The negative psychological repercussions of World War one and two served to give people, particulary Europeans, a less optimistic view of the world and of mankind. The change in weaponry and style of warfare, visible in the example of Silko’s Ceremony, contribute to the the idea that the world was not changing for the better; the new warriors of Ceremony could not be healed, and the optimistic, naive vision of pre-world war two Europe could not be restored. If man could cause such immense physical and psychological destruction with the products of scientific change, the world could not have changed for the better.

  Score Explanation SAT写作6分范文点评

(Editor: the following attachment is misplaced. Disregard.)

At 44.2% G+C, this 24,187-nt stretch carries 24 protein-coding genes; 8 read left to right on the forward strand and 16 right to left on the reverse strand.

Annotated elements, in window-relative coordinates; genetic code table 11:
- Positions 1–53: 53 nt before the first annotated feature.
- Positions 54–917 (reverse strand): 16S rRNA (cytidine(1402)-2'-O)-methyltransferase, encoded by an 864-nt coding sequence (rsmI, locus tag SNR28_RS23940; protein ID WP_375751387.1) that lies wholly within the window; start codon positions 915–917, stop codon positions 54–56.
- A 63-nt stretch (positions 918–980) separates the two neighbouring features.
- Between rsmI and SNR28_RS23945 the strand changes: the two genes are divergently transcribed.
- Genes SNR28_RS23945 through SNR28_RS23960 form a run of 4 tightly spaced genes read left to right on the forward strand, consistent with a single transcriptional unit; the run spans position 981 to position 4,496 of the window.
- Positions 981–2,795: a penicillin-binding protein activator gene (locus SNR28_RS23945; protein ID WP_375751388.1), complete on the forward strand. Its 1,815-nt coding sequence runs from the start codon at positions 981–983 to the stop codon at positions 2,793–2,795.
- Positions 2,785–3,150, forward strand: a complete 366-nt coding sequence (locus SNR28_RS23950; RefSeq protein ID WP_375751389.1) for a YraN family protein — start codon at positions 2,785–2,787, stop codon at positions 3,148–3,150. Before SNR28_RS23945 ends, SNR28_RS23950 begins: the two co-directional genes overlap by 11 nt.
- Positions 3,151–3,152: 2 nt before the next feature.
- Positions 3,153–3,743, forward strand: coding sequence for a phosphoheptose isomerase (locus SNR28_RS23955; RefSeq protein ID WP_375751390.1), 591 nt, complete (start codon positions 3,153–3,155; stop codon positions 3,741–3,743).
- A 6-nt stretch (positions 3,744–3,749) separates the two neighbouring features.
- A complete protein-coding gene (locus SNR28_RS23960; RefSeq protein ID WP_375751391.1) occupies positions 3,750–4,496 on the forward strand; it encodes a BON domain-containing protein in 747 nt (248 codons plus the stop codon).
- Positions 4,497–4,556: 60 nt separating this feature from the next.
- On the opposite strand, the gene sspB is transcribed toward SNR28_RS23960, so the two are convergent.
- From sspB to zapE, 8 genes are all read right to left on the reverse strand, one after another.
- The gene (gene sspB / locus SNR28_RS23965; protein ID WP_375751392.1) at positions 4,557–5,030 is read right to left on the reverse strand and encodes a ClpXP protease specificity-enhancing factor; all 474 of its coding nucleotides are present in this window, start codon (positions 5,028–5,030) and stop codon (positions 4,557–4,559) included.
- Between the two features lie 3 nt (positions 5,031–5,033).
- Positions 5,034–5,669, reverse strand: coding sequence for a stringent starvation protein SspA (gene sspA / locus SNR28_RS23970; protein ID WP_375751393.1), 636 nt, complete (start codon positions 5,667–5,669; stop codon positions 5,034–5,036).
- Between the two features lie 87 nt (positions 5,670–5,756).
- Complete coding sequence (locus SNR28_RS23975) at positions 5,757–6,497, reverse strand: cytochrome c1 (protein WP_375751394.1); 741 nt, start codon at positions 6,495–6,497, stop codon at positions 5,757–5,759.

This outstanding essay insightfully and effectively develops the point of view that “If man could cause such immense physical and psychological destruction with the products of scientific change, the world could not have changed for the better.” The writer demonstrates outstanding critical thinking by focusing on clearly appropriate evidence from literature and history to support this position. The essay begins by describing Leslie Marmon Silko's Ceremony as a novel in which the "protagonist, Tayo, a young native american veteran," becomes representative of the "many damaged young native americans" who returned from World War II. Traumatized by the "new warfare in which soldiers shoot blindly across distances," these former soldiers pose a threat of "disintegration of the tribe as old healing techniques fail." Next, the response discusses "A similar mental disintegration, tied in with a lack of optimism" in Europe following World War I, as "old Enlightenment ideas of rational thought, progress, and the goodness of mankind" were challenged by "New weapons such as mustard gas and machine guns" that "could kill thousands in unspeakably brutal ways" and therefore "crush the morale of the European populace and …discourage optimism with regard to scientific progress." This well-organized and clearly focused essay demonstrates coherence and progression of ideas. Several capitalization errors are offset by the essay's consistently skillful use of language and meaningful variety in sentence structure ("The change in weaponry and style of warfare, visible in the example of Silko's Ceremony, contribute to the the idea that the world was not changing for the better; the new warriors of Ceremony could not be healed, and the optimistic, naive vision of pre-world war two Europe could not be restored"). This, this essay demonstrates clear and consistent mastery and is scored 6.